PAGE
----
Daily Archives: April 21, 2011
I’ve posted repeatedly in the past about the inaccuracies and unreliability of breath-alcohol testing machines. See, for example, How Breathalyzers Work (and Why They Don’t), Why Breathalyzers Don’t Measure Alcohol and Report: Breathalyzers Outdated, Unstable, Unreliable.
And news stories of massive breathalyzer failures keep rising to the surface. For a few recent examples, see Attorney General Finds Widespread Breathalyzer Inaccuracies; Police Shut Down All Machines (two months ago), Inaccurate Breathalyzers Cast Doubt on 1,147 DUI Cases in Philadelphia (less than one month ago), and 400 Wrongly Convicted in Washington: Faulty Breathalyzers (last year).
And two days ago:
Defective Breathalyzers Could Lead to Tossing Out Hundreds of DUI Convictions
Ventura, CA. April 19 – Hundreds of drunken driving convictions in Ventura County could be tossed out because a defect in some of the handheld Breathalyzer machines purchased earlier this year is causing inaccurate blood-alcohol readings.
The Ventura County District Attorney’s Office has sent memos to local attorneys saying that eight Intoximeter Alco-Sensor V breathalyzers have shown "erratic results" in blood-alcohol tests taken between Jan. 20 and March 31, according to Kevin Drescher, the supervising attorney with the felony unit.
The county purchased 128 of the devices, paying about $4,800 for each one.
Drescher said he didn’t know how many people charged with DUI were tested with the Alco-Sensor V during that time…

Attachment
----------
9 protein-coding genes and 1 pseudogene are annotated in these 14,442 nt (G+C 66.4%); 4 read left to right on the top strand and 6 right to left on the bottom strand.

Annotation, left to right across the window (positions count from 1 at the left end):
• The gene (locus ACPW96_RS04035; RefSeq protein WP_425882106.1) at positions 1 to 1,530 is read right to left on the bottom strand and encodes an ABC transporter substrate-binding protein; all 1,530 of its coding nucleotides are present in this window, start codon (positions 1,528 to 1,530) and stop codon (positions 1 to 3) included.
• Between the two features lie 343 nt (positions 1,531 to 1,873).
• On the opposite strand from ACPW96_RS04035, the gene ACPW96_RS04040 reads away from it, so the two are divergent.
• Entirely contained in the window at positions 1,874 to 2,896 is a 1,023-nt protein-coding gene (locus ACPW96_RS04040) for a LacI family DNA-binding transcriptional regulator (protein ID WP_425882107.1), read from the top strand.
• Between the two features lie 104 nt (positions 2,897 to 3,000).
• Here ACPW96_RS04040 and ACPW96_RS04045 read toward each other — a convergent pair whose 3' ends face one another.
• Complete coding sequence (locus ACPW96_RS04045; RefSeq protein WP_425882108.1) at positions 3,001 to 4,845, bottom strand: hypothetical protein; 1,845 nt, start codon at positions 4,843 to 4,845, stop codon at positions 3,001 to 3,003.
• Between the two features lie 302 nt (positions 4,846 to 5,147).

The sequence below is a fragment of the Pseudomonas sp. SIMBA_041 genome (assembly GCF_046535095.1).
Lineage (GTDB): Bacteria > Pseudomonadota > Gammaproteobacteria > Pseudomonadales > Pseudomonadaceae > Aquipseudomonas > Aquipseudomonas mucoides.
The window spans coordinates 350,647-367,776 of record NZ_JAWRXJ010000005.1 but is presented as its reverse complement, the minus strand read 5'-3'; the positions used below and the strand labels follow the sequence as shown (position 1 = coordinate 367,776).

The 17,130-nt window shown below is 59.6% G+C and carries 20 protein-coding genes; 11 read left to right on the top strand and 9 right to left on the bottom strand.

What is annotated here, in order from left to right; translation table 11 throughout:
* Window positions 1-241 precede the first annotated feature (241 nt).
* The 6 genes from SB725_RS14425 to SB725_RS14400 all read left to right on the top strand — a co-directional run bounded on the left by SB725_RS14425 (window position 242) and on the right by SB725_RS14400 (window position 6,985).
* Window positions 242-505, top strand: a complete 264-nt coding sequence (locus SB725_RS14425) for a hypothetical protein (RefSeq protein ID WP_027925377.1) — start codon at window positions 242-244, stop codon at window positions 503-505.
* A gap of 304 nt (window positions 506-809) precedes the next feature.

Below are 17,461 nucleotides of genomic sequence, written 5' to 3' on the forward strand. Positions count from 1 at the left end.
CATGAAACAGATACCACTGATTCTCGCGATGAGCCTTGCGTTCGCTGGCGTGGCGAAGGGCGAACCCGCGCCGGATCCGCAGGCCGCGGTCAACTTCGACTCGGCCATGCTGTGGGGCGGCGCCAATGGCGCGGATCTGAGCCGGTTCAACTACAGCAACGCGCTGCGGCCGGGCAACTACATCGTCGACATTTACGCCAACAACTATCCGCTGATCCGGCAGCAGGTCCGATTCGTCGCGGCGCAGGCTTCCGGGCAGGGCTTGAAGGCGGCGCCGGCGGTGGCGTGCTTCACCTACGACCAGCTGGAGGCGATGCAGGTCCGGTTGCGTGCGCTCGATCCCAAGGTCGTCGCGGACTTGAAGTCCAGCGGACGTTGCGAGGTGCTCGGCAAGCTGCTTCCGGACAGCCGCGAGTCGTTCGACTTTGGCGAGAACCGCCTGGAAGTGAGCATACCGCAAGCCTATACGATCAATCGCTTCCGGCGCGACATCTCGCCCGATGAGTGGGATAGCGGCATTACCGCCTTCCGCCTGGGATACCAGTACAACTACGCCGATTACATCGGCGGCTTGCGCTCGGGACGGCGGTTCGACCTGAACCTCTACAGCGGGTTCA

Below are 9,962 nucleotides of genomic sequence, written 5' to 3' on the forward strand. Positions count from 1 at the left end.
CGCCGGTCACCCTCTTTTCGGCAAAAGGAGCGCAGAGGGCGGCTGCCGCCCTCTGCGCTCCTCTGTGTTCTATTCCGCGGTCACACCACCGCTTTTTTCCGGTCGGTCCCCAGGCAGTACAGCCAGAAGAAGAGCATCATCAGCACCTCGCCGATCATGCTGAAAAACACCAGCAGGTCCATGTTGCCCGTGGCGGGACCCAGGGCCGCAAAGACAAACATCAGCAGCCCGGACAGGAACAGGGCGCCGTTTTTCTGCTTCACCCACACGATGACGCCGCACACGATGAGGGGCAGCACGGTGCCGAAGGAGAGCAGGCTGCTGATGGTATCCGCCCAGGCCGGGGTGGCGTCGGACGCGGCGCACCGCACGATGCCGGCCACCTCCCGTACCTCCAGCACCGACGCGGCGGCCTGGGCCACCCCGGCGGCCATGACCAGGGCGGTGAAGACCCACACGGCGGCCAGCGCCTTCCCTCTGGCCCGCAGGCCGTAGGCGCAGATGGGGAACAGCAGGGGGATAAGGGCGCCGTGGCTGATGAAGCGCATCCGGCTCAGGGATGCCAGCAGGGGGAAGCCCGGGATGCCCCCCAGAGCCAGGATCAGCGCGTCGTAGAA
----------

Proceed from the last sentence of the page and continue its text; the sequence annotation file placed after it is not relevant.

The District Attorney’s Office sent the memo to the Public Defender’s Office on April 15, said Chief Deputy Public Defender Monica Cummins. She said about 160 clients who were either convicted of drunken driving during this time, or have DUI cases pending, will be contacted by the office…
Cummins said the Public Defender’s Office will move to have the convictions dismissed in cases where there may have been blood-alcohol errors. But some people who were found guilty or pleaded guilty as a result of these false readings have already served jail time, paid thousands of dollars in fines and have done community service as part of the conviction, Cummins noted.
Also, harsher penalties are meted out to motorists who blow a .15 percent blood-alcohol level, said Cummins. In California, a blood-alcohol reading of .08 is considered the benchmark for being legally intoxicated.
"Truthfully, there is a whole cornucopia of problems that will likely arise," she said.The Alco Sensor V is manufactured by Intoximeters, Inc. of St. Louis, Mo.
According to the company’s website, "The ASV provides a simple, economical method of determining a subject’s breath alcohol concentration with evidential grade accuracy."
Company officials didn’t return calls.
Remember: these are just cases where the problems have been detected — and discovered by the media. Do you really think that the thousands of other breathalyzers across the country are reliable?
It is a crime to drive a vehicle with a blood-alcohol level of .08% or higher — as measured by one of these fallible machines. And how do you cross-examine a machine? Yet in today’s "trial by machine", the reading alone is sufficient to find an accused guilty — beyond a reasonable doubt.
Law once again trumps science…
(Thanks to Lane Scherer, an attorney in my law firm.)